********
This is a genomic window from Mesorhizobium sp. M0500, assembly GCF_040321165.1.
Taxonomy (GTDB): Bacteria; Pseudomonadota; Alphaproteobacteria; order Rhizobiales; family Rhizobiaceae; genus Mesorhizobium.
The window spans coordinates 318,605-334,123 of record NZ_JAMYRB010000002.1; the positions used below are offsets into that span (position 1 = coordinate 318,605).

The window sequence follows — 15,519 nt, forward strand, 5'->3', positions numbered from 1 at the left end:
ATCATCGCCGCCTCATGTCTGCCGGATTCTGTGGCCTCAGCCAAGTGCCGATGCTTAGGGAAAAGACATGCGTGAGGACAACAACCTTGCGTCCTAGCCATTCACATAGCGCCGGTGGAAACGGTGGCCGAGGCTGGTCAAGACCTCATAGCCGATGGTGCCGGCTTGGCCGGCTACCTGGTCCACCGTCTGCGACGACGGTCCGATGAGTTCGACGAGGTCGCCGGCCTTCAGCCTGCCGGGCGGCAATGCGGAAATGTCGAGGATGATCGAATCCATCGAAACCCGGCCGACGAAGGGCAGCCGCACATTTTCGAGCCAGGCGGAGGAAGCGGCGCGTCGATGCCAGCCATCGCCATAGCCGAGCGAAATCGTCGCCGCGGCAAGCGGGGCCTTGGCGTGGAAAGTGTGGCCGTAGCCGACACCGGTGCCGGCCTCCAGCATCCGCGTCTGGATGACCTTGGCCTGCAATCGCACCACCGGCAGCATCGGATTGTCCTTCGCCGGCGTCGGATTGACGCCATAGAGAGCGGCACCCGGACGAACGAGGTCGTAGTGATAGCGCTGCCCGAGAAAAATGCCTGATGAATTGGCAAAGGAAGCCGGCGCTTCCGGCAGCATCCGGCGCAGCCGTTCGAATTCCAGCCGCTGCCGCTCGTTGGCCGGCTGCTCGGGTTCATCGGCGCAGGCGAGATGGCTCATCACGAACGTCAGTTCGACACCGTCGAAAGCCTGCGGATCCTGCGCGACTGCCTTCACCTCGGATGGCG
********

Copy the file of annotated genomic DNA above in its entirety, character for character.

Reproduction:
This is a genomic window from Mesorhizobium sp. M0500, assembly GCF_040321165.1.
Taxonomy (GTDB): Bacteria; Pseudomonadota; Alphaproteobacteria; order Rhizobiales; family Rhizobiaceae; genus Mesorhizobium.
The window spans coordinates 318,605-334,123 of record NZ_JAMYRB010000002.1; the positions used below are offsets into that span (position 1 = coordinate 318,605).

The window sequence follows — 15,519 nt, forward strand, 5'->3', positions numbered from 1 at the left end:
ATCATCGCCGCCTCATGTCTGCCGGATTCTGTGGCCTCAGCCAAGTGCCGATGCTTAGGGAAAAGACATGCGTGAGGACAACAACCTTGCGTCCTAGCCATTCACATAGCGCCGGTGGAAACGGTGGCCGAGGCTGGTCAAGACCTCATAGCCGATGGTGCCGGCTTGGCCGGCTACCTGGTCCACCGTCTGCGACGACGGTCCGATGAGTTCGACGAGGTCGCCGGCCTTCAGCCTGCCGGGCGGCAATGCGGAAATGTCGAGGATGATCGAATCCATCGAAACCCGGCCGACGAAGGGCAGCCGCACATTTTCGAGCCAGGCGGAGGAAGCGGCGCGTCGATGCCAGCCATCGCCATAGCCGAGCGAAATCGTCGCCGCGGCAAGCGGGGCCTTGGCGTGGAAAGTGTGGCCGTAGCCGACACCGGTGCCGGCCTCCAGCATCCGCGTCTGGATGACCTTGGCCTGCAATCGCACCACCGGCAGCATCGGATTGTCCTTCGCCGGCGTCGGATTGACGCCATAGAGAGCGGCACCCGGACGAACGAGGTCGTAGTGATAGCGCTGCCCGAGAAAAATGCCTGATGAATTGGCAAAGGAAGCCGGCGCTTCCGGCAGCATCCGGCGCAGCCGTTCGAATTCCAGCCGCTGCCGCTCGTTGGCCGGCTGCTCGGGTTCATCGGCGCAGGCGAGATGGCTCATCACGAACGTCAGTTCGACACCGTCGAAAGCCTGCGGATCCTGCGCGACTGCCTTCACCTCGGATGGCG